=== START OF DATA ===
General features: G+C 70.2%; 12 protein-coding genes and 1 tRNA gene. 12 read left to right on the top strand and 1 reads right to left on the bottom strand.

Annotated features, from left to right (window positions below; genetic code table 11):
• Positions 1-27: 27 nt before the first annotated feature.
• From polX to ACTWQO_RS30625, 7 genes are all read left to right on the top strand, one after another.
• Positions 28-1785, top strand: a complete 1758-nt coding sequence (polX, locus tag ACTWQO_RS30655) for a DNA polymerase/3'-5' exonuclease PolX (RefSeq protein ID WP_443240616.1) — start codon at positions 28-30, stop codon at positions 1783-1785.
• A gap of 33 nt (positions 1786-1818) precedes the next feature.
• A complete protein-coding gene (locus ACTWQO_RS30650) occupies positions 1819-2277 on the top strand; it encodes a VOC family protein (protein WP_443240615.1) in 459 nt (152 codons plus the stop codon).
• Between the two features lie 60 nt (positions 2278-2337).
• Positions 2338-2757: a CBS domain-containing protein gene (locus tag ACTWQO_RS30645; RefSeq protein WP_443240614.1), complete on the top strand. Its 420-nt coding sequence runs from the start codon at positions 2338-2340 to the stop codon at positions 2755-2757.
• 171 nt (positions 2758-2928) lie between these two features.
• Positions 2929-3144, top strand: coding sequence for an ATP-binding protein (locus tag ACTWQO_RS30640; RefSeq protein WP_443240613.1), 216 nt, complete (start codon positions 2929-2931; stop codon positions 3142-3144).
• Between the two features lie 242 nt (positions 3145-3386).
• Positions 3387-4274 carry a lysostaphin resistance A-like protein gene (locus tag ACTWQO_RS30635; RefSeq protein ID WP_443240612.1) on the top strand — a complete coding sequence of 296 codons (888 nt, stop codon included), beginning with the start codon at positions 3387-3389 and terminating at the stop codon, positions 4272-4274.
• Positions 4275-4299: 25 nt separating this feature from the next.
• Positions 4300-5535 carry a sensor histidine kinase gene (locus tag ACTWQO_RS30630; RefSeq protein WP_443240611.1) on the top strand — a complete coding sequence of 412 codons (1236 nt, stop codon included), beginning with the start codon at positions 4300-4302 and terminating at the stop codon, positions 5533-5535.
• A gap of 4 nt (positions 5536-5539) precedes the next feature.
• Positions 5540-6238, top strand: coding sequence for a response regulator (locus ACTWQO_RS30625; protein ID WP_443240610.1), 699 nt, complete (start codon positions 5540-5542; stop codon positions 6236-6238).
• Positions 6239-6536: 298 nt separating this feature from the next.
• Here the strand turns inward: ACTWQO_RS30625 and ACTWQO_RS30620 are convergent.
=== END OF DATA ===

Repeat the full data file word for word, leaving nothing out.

General features: G+C 70.2%; 12 protein-coding genes and 1 tRNA gene. 12 read left to right on the top strand and 1 reads right to left on the bottom strand.

Annotated features, from left to right (window positions below; genetic code table 11):
• Positions 1-27: 27 nt before the first annotated feature.
• From polX to ACTWQO_RS30625, 7 genes are all read left to right on the top strand, one after another.
• Positions 28-1785, top strand: a complete 1758-nt coding sequence (polX, locus tag ACTWQO_RS30655) for a DNA polymerase/3'-5' exonuclease PolX (RefSeq protein ID WP_443240616.1) — start codon at positions 28-30, stop codon at positions 1783-1785.
• A gap of 33 nt (positions 1786-1818) precedes the next feature.
• A complete protein-coding gene (locus ACTWQO_RS30650) occupies positions 1819-2277 on the top strand; it encodes a VOC family protein (protein WP_443240615.1) in 459 nt (152 codons plus the stop codon).
• Between the two features lie 60 nt (positions 2278-2337).
• Positions 2338-2757: a CBS domain-containing protein gene (locus tag ACTWQO_RS30645; RefSeq protein WP_443240614.1), complete on the top strand. Its 420-nt coding sequence runs from the start codon at positions 2338-2340 to the stop codon at positions 2755-2757.
• 171 nt (positions 2758-2928) lie between these two features.
• Positions 2929-3144, top strand: coding sequence for an ATP-binding protein (locus tag ACTWQO_RS30640; RefSeq protein WP_443240613.1), 216 nt, complete (start codon positions 2929-2931; stop codon positions 3142-3144).
• Between the two features lie 242 nt (positions 3145-3386).
• Positions 3387-4274 carry a lysostaphin resistance A-like protein gene (locus tag ACTWQO_RS30635; RefSeq protein ID WP_443240612.1) on the top strand — a complete coding sequence of 296 codons (888 nt, stop codon included), beginning with the start codon at positions 3387-3389 and terminating at the stop codon, positions 4272-4274.
• Positions 4275-4299: 25 nt separating this feature from the next.
• Positions 4300-5535 carry a sensor histidine kinase gene (locus tag ACTWQO_RS30630; RefSeq protein WP_443240611.1) on the top strand — a complete coding sequence of 412 codons (1236 nt, stop codon included), beginning with the start codon at positions 4300-4302 and terminating at the stop codon, positions 5533-5535.
• A gap of 4 nt (positions 5536-5539) precedes the next feature.
• Positions 5540-6238, top strand: coding sequence for a response regulator (locus ACTWQO_RS30625; protein ID WP_443240610.1), 699 nt, complete (start codon positions 5540-5542; stop codon positions 6236-6238).
• Positions 6239-6536: 298 nt separating this feature from the next.
• Here the strand turns inward: ACTWQO_RS30625 and ACTWQO_RS30620 are convergent.